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I work in an agile environment. People have a lot of intrinsic motivation, but something is missing.

It is not clear who is responsible for what.

One part of my job (I have chosen this task. Noone told me to do this) is care for the central wiki.

Imagine a developer who created a new cool tool.

The developer told me and others about this.

Since this tool is helpful, I create a wiki page about this.

I do this together with the developer. Let's call him Bob.

Up to now everything is fine.

Then I ask him "Can I add here 'responsible for super-tools is Bob' ?".

Bob does not like this.

I am not his manager. We work on eye level (peer-to-peer).

How to define responsibilities on a peer-to-peer level?

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  • 4
    What makes you feel it is your duty to define responsibilities? Has your boss told you to do this? Mar 13 '20 at 11:54
  • 1
    It is not clear who is responsible for what wiki content aside, what does your boss think when you raise this as an issue?
    – dwizum
    Mar 13 '20 at 17:39
  • I think what you should have asked if you could include their contact information if someone has more questions on the tool. It does not imply responsibility and the person is welcome to say no.
    – jcmack
    Mar 13 '20 at 21:43
  • I think this is a great Q (for those of us lucky enough to be working in flat hierarchies:)
    – Ajasja
    Mar 14 '20 at 4:33
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Your mistake here is your actions could have been interpreted as an attempt to assign responsibility, rather than reflect responsibility. This can be problematic for a few reasons:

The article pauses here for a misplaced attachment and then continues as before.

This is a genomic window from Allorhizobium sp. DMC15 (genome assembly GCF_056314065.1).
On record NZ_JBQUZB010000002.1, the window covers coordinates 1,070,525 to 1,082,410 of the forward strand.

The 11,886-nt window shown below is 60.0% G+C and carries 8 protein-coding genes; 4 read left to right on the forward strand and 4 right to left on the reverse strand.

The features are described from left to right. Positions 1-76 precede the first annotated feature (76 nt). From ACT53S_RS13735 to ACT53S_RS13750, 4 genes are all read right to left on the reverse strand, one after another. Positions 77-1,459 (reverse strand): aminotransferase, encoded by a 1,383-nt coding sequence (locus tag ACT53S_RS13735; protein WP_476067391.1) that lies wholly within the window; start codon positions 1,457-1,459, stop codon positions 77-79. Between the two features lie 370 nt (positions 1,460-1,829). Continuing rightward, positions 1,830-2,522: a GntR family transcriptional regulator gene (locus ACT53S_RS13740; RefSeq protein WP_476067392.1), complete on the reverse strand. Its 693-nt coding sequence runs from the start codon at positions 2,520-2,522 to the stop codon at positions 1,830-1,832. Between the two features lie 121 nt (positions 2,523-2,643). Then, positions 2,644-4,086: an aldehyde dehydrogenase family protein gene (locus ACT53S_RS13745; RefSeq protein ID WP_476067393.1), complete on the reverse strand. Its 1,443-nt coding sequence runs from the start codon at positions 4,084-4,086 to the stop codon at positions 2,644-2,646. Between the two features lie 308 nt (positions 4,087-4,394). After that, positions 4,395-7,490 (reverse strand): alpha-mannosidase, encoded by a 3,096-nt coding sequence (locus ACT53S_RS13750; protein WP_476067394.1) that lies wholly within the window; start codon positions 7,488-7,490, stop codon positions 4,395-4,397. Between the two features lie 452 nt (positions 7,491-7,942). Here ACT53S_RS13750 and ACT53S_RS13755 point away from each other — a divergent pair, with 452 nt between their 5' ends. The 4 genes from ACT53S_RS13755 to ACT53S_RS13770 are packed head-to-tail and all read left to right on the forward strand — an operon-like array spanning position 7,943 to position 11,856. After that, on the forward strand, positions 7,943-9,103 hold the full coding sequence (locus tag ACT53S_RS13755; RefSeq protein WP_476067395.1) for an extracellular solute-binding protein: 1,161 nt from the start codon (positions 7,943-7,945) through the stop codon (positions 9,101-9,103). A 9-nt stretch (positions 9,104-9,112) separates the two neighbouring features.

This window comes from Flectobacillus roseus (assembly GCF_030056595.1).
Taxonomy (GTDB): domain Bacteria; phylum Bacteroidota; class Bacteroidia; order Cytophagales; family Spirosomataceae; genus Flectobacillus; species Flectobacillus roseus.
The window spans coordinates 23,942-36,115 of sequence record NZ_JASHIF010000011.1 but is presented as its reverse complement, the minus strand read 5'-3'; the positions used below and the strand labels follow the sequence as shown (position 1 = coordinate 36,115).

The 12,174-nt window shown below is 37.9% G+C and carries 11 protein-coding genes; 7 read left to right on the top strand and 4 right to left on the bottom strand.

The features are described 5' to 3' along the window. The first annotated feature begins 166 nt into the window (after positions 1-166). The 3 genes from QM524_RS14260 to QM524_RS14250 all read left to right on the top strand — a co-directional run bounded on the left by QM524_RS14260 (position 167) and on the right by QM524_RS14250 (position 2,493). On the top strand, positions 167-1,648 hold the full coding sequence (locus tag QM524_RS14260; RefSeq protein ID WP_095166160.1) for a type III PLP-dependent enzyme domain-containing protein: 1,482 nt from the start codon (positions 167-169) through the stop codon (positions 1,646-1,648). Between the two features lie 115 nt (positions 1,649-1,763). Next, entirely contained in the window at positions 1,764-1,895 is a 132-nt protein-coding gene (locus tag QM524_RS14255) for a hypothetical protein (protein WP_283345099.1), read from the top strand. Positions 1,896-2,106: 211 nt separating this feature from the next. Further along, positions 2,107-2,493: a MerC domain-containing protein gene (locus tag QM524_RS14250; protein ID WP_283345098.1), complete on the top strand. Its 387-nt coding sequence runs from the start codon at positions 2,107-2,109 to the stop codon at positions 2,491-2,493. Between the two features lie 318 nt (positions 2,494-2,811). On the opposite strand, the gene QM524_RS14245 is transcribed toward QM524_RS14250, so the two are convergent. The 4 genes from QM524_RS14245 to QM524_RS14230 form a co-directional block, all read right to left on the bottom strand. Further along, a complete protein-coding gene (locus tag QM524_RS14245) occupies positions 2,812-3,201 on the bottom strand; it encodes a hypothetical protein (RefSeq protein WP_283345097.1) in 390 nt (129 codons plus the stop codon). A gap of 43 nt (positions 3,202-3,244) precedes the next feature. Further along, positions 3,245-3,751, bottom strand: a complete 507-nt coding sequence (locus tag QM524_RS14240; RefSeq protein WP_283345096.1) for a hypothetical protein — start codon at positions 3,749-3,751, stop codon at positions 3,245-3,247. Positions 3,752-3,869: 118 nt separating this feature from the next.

People may not want to be assigned a specific responsibility

They may have a lot of work to do, and don't want to accountable for a tool.

People may not want their responsibility to be publicly known

Maybe they want their PM / boss to handle all requests and be the focal point of content

People may view it as you exceeding your role

Nobody likes having multiple bosses and team members that attempt to perform tasks that their is not the responsibility and cause confusion about who should be assigning tasks

It is a wiki. Wikis are designed to be edited by multiple people. The best people to modify pages on a wiki are experts on the subject matter. You should have invited Bob to fill out any detail that he feels needed filling out.

If someone needs to know who to contact about it, they can look at the edit history, and then chase it up with who has written about it.

If you think generally speaking there is a problem with accountability, you should take it up with your boss, rather than take it upon yourself.

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Bob created a cool new tool. Good for you, Bob.

You documented the tool on the company wiki, as your role says you should do. Good job, guettli.

But then you wanted to add that Bob is responsible for the cool new tool. Now you are assigning responsibilities to him. This is probably outside your zone of control. Your job is documenting things, not assigning ongoing maintenance responsibility. Maybe Bob understands what that might mean in the company - extra work maintaining the tool forever and never being rewarded for it, including being actively punished by it taking away from work he is expected to do.